2.5 million years of historical learning in the comfort of your school
Pupils will learn ..
•About the features of the Mesolithic period
•About the effects of small communities forming with more organisation and better tools
This lesson covers the interim Mesolithic (literally meaning middle) period which is sometimes problematic for pre-historians as the timing of it varies over the globe. It is best described to pupils as a journey between the old and new Stone Ages, with features of both.
Introduction: Mesolithic recap
Remind pupils that the Mesolithic had the following features:
•10,000 to 4,000 BC in Britain (varies in other parts of the world)
•Homo Sapiens (i.e. us) the only human species left in existence
•The end of the Ice Age
•More complex tools with handles etc
•The early beginnings of more settled communities and farming
•Simple shelters/buildings made of trees, furs, leaves, some stone and other natural resources
As for the Paleolithic lesson, briefly cover the impact of these events, explaining how humans were becoming more intelligent and were taking advantage of the retreating ice to hunt in forests in small bands; these then turned into (very basic) farming communities with more complex weapons and tools such as handled axes (as opposed to stone hand axes from the Paleolithic).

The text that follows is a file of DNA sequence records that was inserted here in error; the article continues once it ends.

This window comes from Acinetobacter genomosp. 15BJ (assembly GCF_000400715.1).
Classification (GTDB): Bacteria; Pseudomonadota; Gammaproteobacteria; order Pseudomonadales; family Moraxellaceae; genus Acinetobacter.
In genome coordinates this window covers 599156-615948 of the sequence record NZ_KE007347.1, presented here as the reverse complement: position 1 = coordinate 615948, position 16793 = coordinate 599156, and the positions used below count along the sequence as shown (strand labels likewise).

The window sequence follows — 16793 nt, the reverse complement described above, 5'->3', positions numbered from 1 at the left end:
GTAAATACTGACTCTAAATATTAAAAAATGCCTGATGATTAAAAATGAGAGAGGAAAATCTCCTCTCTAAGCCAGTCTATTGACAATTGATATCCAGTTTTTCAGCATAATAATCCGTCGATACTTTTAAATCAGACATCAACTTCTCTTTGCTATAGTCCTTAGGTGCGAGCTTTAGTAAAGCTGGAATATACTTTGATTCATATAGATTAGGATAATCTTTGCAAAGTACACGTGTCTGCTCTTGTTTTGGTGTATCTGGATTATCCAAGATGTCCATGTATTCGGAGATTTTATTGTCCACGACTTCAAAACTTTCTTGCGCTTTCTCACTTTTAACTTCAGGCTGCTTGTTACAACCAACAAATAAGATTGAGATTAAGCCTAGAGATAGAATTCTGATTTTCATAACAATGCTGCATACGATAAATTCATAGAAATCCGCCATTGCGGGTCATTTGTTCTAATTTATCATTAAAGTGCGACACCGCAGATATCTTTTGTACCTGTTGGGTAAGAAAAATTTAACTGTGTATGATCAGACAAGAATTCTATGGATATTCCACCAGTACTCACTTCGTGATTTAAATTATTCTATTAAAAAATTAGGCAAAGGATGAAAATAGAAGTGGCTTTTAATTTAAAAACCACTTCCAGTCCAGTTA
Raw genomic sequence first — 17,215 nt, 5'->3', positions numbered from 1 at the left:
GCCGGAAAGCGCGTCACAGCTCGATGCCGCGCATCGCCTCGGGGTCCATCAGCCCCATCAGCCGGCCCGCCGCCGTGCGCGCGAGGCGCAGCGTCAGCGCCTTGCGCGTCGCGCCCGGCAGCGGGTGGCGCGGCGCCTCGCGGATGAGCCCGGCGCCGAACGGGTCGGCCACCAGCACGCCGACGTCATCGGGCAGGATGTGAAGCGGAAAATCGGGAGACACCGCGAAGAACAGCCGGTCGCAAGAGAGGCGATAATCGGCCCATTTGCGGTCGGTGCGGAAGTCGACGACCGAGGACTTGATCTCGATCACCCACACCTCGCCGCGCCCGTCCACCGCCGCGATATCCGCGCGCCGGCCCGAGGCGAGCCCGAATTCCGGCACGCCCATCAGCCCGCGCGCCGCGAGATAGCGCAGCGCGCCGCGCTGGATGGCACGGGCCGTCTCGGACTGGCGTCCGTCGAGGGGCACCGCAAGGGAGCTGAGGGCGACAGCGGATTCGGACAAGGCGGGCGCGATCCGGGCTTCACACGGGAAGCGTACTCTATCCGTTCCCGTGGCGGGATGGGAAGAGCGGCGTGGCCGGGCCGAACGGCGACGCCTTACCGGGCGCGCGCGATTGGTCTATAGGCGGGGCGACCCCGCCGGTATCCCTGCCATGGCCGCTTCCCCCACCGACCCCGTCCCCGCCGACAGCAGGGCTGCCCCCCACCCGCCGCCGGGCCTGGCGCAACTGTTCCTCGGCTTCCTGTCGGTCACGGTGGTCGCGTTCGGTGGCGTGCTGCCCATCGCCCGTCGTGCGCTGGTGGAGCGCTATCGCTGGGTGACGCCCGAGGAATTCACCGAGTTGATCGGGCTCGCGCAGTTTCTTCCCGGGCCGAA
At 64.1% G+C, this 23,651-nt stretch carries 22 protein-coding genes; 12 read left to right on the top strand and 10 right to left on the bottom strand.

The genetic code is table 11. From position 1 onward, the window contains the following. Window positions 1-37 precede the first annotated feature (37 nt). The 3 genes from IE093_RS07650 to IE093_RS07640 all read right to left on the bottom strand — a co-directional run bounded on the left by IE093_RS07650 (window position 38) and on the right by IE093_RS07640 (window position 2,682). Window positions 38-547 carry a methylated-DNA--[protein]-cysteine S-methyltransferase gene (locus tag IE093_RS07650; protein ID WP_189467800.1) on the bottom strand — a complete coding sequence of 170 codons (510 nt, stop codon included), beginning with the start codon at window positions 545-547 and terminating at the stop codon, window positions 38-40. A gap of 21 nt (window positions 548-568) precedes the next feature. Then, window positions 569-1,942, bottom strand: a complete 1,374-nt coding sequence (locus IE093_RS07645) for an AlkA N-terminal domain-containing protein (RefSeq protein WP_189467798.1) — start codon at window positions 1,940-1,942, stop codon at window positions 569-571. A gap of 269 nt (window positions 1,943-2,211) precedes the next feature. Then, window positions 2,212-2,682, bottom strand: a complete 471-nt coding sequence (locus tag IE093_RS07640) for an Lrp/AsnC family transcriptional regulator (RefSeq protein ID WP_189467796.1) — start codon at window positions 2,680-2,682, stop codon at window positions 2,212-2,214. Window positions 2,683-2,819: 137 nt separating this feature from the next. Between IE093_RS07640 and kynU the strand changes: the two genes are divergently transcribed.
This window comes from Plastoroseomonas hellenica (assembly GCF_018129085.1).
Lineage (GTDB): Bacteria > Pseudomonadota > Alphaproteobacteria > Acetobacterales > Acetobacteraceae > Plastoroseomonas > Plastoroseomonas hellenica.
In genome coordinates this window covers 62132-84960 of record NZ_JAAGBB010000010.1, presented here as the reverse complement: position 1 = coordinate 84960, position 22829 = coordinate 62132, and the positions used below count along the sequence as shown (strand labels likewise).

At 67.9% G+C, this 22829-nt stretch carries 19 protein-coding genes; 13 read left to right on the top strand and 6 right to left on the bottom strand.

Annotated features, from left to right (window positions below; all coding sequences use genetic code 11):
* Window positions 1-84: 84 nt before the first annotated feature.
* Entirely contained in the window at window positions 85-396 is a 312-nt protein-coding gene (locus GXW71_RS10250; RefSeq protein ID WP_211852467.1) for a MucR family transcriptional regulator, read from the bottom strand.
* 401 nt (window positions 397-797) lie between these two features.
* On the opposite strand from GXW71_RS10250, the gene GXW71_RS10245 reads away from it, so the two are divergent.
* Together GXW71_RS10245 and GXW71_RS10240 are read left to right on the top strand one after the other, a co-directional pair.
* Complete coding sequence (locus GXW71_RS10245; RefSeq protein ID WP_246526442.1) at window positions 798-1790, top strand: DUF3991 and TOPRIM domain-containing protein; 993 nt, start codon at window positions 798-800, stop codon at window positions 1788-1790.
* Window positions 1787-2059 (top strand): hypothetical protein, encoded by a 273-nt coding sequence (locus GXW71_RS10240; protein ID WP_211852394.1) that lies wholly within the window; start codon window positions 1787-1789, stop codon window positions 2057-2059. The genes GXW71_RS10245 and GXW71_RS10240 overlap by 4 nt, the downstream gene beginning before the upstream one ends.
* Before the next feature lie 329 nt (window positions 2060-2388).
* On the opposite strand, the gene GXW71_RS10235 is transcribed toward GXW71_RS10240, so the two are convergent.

Possible activity 1: (Literacy) a postcard from the Stone Age
Ask pupils to pretend that they have gone back in time to the Mesolithic period and that they are going to write a postcard back to their family in the present day. What sights, sounds, smells and textures would they encounter?
Possible activity 2: (Art) Magnificent cave art
Stone Age cave art provides a magnificent learning opportunity for primary classrooms and it is very easy to do. Introduce by showing pupils the many examples from places such as Cresswell crags in Derbyshire (first British cave art of a carved Ibis dated 8,500 BC) or the Lascaux caves in France, both of which can be found with a google search. You can then either use lining paper, canvas or white paper died with tea/coffee then dried for pupils to create their own cave paintings using chalk or oil pastels. A great idea is to stick them to the bottom of tables and ask them to lie down to do it above them like the real cavespeople!
Possible activity 3: (Art) Making Stone tools
Making stone tools might seem daunting but in fact they are one of the easiest history art projects you can do. Start by looking at examples of flint tools (many thousands of pictures are available on the net and there are also many youtube videos on real flint ‘knapping’).
With regards to actual 'tool' making, to make a flint effect you can use scrunched up paper, unfolded and formed into triangles; clay cut with a plastic knife to give flattened ‘lithic’ (meaning stone) faces; or actual small flat stones (garden centre or beach!) tied to pieces of twigs for mini arrows or axes.
Come back together for feedback as a class about each event.